This small carving under an icon one shows the famous tree with the axe-wielder on the left.

Another panel depicts, the expulsion of Adam and Eve from the Garden of Eden

 There is a lot to see if you really look

The gilt dragons along the top of the iconostasis are especially apt given that the Church is primarily dedicated to Saint George the dragon slayer, but they would have been correct simply as symbols of paganism defeated and subservient to the cross and all those New Testament eagles!

There is More

Behind this impressive iconostsis you would expect to find the altar in the center, the Prothesis to the left and the Diaconion to the right. You would be correct, - sort of.

 I happened to be there one day when Father Menzelides was receiving visitors after the liturgy. I took a peek behind the iconostasis and was amazed to find that both the Prosthesis and the Diaconion had altars complete with bible and altar cloths just like the central one.  

That the church is dedicated to three saints:  Agioi Constantinos and Eleni (always a pair) , Ag Demetrios, and Ag Georgios does not quite explain it. What does, is the rule that only one liturgy can be performed per day on any one altar and each priest is also confined to one liturgy a day (2). This was partly to maintain the congregational aspect of worship and maybe to make sure the priest remained sober because he is obliged to drink any left-over wine from the chalice if the congregation are few and there is consecrated bread and wine left over.

 By having three altars and three priests in attendance, this church can have three services, a real advantage on a feast day with a huge attendance. The altar in the prosthesis is dedicated to Constantine and Eleni, the one in the diaconion to  Ag Demetrios, and the central one to  Ag Georgios!

 Father Menzelidis

This church has almost too many unusual features, not the least being Father Menzelidis himself. He became a priest at the age of 53, fulfilling a life-long ambition or, as he puts it, fulfilling a charisma which he believed he had been given but could not turn into reality because he had only two years of schooling. This disqualified him but the shortage of priests and the fact that he knew the New Testament and the liturgy inside out did finally make him eligible, to take a number of seminars and, after the briefest stint as a deacon, to become a priest.  Knowing when to bend the rules is one of Orthodoxy’s greatest virtues.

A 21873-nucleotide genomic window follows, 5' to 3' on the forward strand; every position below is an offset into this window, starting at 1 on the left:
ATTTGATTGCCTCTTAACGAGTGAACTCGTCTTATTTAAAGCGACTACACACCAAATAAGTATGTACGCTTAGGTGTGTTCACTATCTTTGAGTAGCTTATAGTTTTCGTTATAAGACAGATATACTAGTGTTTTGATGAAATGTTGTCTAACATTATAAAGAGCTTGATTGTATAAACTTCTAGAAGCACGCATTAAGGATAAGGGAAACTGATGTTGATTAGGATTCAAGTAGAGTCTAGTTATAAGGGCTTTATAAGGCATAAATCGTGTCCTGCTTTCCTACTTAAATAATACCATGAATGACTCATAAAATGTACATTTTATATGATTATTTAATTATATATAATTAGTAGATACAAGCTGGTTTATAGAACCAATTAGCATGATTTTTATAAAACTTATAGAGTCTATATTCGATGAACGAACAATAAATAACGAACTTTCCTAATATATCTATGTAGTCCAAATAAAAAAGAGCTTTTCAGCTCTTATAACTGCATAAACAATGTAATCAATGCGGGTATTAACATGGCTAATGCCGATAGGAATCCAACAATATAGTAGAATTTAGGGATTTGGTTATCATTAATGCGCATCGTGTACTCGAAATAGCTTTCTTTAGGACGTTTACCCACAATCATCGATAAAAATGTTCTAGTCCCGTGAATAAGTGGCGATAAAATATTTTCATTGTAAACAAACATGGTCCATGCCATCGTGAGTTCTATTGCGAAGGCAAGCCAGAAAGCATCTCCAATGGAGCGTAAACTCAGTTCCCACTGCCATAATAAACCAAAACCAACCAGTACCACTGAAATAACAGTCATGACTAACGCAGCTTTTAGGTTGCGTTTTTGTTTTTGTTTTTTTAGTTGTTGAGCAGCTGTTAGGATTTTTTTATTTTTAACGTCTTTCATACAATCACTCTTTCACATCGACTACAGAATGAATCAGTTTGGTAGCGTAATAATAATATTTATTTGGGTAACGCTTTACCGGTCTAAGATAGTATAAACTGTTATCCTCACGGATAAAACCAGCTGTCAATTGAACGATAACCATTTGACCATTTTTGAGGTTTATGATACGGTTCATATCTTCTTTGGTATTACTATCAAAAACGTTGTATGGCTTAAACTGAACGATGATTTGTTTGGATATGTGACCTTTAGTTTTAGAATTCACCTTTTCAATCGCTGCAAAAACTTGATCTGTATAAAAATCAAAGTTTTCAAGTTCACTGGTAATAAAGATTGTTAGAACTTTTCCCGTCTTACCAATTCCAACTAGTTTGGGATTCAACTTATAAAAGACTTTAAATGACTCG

He was  a charming and knowledgeable guide.

Evrostina is 700 metres above sea level and used to be called the Switzerland of the Peloponnese until a devastating fire in 2000 destroyed its hinterland but not the spectacular mountains that surround it.  The town was saved and is all the more attractive because its residents resist mass tourism. The view from the church’s spacious courtyard (once the cemetery of the older church) is awesome.(3) Church aside, it is a wonderful excursion, and an excursion that can include Panagia Ton Katafigion .

(1)   An open palm displayed facing someone is an insulting gesture in Greece, especially towards someone you have bested!

(2)   A priest is to celebrate the Divine Liturgy each Sunday and feast day as prescribed. A priest is not permitted to celebrate the Divine Liturgy twice in the same day, nor may he permit the celebration of two Divine Liturgies on the same Holy Table or antimension in the course of one day in any temple.  (From www.aggreen.net/guidelines/guide03.html)

(3)   For views of the town: www.flickriver.com › Greece  Peloponnisos